View all newsletters
Sign up to our newsletters

Support 110 years of independent journalism.

  1. Politics
  2. Brexit
11 July 2018updated 24 Jun 2021 12:21pm

Does Theresa May’s Chequers deal endanger her hold on Leave voters?

Whatever deal she strikes, voters will be told May has failed.

By Stephen Bush

Are the Conservatives under threat electorally if they implement a soft Brexit? That’s the claim that a number of pro-Brexit commentators are making and it is part of why a series of MPs in marginal seats – including most recently Ben Bradley, the MP for Mansfield – have quit their posts at the foothills of the government.

The academic Matthew Goodwin has also sounded a note of warning, telling Conservative MPs that they run the risk of losing Leave voters, either through defection or abstention, from a “soft sell-out deal”.

Is this fear true? It is certainly true that the Conservatives are only in office thanks to Leave voters. Their “small town firewall” of Swindon, Stafford, Nuneaton and so on, which also prevented them from being truly embarrassed in the local elections this year, are why Theresa May is in Downing Street and not Jeremy Corbyn.

But I am not convinced that a “soft” (or “sell-out” if that’s your thing) deal is necessarily that big of a problem. Ask yourself a simple question: imagine that you are the average Leave voter: i.e., you are a retired 60something living in a small town without much immigration. What does a “sell-out” Brexit look like to you? Indeed, what does a “successful” Brexit look like to you?

Focus groups consistently show that it means very little to do with the institutional relationship the United Kingdom has with the European Union: the big priorities are more and better jobs (for their children and grandchildren), control over immigration and crucially delivering on the promise of £350m extra a week for the NHS. This is why the planned spending increase to the health service is so important for the success of Brexit as a political project, and by extension the party who are identified with it (i.e. the Tories).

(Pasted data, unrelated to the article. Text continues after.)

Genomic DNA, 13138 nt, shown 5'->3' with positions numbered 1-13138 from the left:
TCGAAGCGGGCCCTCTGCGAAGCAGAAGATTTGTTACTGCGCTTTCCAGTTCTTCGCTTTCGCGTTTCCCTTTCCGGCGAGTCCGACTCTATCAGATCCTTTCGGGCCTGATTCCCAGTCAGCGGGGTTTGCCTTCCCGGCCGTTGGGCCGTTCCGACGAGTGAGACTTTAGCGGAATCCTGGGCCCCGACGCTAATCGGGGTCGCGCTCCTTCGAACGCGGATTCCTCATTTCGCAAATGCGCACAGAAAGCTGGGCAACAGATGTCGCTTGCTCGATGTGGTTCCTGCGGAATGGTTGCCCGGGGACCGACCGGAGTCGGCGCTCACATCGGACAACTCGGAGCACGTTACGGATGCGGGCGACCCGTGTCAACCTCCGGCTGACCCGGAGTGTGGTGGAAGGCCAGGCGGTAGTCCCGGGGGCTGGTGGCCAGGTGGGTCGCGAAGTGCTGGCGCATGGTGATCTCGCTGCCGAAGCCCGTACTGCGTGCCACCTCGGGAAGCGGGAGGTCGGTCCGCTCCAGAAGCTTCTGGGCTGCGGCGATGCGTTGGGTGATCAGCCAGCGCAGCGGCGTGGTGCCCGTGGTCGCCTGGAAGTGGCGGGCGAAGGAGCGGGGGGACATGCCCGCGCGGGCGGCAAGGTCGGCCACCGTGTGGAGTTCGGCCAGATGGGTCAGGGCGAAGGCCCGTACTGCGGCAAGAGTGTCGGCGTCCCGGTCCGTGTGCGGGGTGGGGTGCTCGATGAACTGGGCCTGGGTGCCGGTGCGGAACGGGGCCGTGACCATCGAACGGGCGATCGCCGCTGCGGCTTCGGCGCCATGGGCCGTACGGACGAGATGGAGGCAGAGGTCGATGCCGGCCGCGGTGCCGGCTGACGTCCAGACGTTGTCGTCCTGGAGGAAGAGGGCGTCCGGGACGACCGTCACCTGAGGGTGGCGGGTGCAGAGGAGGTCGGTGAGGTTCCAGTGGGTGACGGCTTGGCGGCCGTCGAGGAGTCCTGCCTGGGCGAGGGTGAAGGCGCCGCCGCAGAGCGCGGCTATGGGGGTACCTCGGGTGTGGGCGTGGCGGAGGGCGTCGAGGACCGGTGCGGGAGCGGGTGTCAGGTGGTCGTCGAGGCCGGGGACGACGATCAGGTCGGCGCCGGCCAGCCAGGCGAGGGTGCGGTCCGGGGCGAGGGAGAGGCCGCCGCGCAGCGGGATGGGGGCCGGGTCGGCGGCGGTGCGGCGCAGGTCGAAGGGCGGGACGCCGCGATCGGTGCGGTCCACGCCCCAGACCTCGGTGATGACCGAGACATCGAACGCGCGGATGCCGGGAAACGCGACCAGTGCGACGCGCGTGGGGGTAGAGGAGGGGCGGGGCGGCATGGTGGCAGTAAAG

Select and enter your email address Your weekly guide to the best writing on ideas, politics, books and culture every Saturday. The best way to sign up for The Saturday Read is via saturdayread.substack.com The New Statesman's quick and essential guide to the news and politics of the day. The best way to sign up for Morning Call is via morningcall.substack.com Our Thursday ideas newsletter, delving into philosophy, criticism, and intellectual history. The best way to sign up for The Salvo is via thesalvo.substack.com Stay up to date with NS events, subscription offers & updates. Weekly analysis of the shift to a new economy from the New Statesman's Spotlight on Policy team. The best way to sign up for The Green Transition is via spotlightonpolicy.substack.com
  • Administration / Office
  • Arts and Culture
  • Board Member
  • Business / Corporate Services
  • Client / Customer Services
  • Communications
  • Construction, Works, Engineering
  • Education, Curriculum and Teaching
  • Environment, Conservation and NRM
  • Facility / Grounds Management and Maintenance
  • Finance Management
  • Health - Medical and Nursing Management
  • HR, Training and Organisational Development
  • Information and Communications Technology
  • Information Services, Statistics, Records, Archives
  • Infrastructure Management - Transport, Utilities
  • Legal Officers and Practitioners
  • Librarians and Library Management
  • Management
  • Marketing
  • OH&S, Risk Management
  • Operations Management
  • Planning, Policy, Strategy
  • Printing, Design, Publishing, Web
  • Projects, Programs and Advisors
  • Property, Assets and Fleet Management
  • Public Relations and Media
  • Purchasing and Procurement
  • Quality Management
  • Science and Technical Research and Development
  • Security and Law Enforcement
  • Service Delivery
  • Sport and Recreation
  • Travel, Accommodation, Tourism
  • Wellbeing, Community / Social Services
Visit our privacy Policy for more information about our services, how New Statesman Media Group may use, process and share your personal data, including information on your rights in respect of your personal data and how you can unsubscribe from future marketing communications.